Some Unanswered Questions About ESEA
This post will be the first in a multi-part, multi-blog reflection on this topic. Be sure to read down to the bottom to see who will pick up the discussion after I leave off.
Today I had the opportunity to listen to a webinar conducted by the U.S. Department of Education, which coordinated with the National Board for Professional Teaching Standards to invite National Board Certified Teachers (NBCTs) to participate in a discussion of the reauthorization of the Elementary and Secondary Education Act, (ESEA, also known as No Child Left Behind in its most recent incarnation). In preparation for Congressional work on ESEA, the DOE has released its Blueprint For Reform.
Though I have found myself disappointed in Arne Duncan more often than not, I appreciate his longstanding support for NBPTS. The National Board is one of the best hopes we have for building the profession of teaching across the country, and it is fitting that NBCTs and other teaching experts should be consulted about this important legislation.
Judy Wurtzel spoke on behalf of the DOE, and after using up half of the time presenting the administration’s plan, she took some questions about it. Not exactly a discussion – it sounded more like a friendly press conference. News flash: Teachers left on the periphery of policy formation – again.
Sadly, Wurtzel didn’t have time for my questions. (And to be fair, there were hundreds to choose from). Or maybe the folks running the show didn’t like my questions, which would have been the most pointedly critical ones aired. Was I the only one thinking this way, or could it be that they selected the “softballs” for the Q&A portion?
So, here are my questions about the ESEA Blueprint:
1. Wurtzel said that when dealing with persistently low-performing schools, districts should be allowed to “do interventions that they think will work.” Here in California, we’re seeing that if a school is on that list, they have to choose from a limited menu of drastic reform measures in order to receive federal funding. Is that kind of semi-coercive and radical disruption what the administration has in mind when “allowing” districts to use their judgment about solving problems?
2. Wurtzel emphasized that the adminstration’s blueprint supports plans that will build school and community partnerships. That’s a wonderful idea. But in their reactions to recent events in Central Falls High School in Rhode Island, Duncan and Obama have indicated that firing an entire school staff is a reasonable solution to chronic underperformance. So, who are the community’s partners at those schools? Those failing teachers who all deserve to be fired, or the new ones who don’t have any standing connection to the community? How do you simultaneously build trust and tear apart communities? (And if the superintendent and school board haven’t fostered conditions that support teaching and learning, why don’t they resign after carrying out the firing?)
3. Wurtzel shared the good news about investment in education research, promising that the results would identify and helps spread effective strategies. If they understand the value of research, why do they plunge headlong into school reform and teacher evaluation proposals that have little or no research basis? I’m talking about the entirely misguided idea of evaluating individual teachers based on students’ standardized tests (a misuse of such tests according to the three leading organizations for education research and measurement). I’m talking about the rush towards charter school expansion, despite mixed results in the research of charter school effectiveness, and serious doubts about their capacity to expand. I’m talking about the mass-firings and other unproven “turnaround” options.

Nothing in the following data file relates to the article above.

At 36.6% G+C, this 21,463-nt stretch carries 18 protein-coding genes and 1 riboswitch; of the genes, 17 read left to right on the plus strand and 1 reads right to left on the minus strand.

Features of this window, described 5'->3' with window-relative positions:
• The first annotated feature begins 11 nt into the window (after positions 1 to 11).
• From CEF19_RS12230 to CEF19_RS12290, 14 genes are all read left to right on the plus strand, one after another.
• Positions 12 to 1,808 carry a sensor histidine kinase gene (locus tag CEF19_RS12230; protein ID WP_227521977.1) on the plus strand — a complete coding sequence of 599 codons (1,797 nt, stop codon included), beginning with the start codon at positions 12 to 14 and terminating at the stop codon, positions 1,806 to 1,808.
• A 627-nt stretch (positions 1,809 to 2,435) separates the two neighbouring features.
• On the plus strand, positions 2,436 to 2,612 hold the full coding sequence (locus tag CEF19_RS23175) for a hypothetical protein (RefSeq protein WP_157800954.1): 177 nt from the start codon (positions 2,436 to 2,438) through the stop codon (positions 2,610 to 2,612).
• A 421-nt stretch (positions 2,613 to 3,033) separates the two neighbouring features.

4. On the topic of improving teacher evaluations, Wurtzel was careful to mention “student outcomes” as part of evaluations, and careful not to say “test scores” used for evaluation. On one hand, that’s the way it should be: we should be improving evaluations to include information about student learning. On the other hand, when so many ed-reformers out there think educational outcomes are equivalent to test scores, it would be preferable to hear the issue addressed head on.
The webinar presentation had some good parts, too. I heard an appropriate interest in expanding rather than narrowing the curriculum – though that goal seems tied to designing even more standardized assessments. I liked the idea of developing a multi-tiered teaching certification (similar perhaps to the program in New Mexico). And if the ESEA reauthorization includes funding for increased professional development and collaboration, that would be welcome news.
Some of my colleagues from Teacher Leaders Network were also listening in today, and have promised to add their commentary on their own blogs, so I hope you’ll jump over to read what these wise women have to say on the topic.
Mary Tedrow – Walking To School
Renee Moore – TeachMoore
Nancy Flanagan – Teacher In A Strange Land
Mary and Renee have recent posts on ESEA, but will follow up with their impressions from today’s webinar. Anyone with comments for the Department of Education regarding ESEA can send them to email@example.com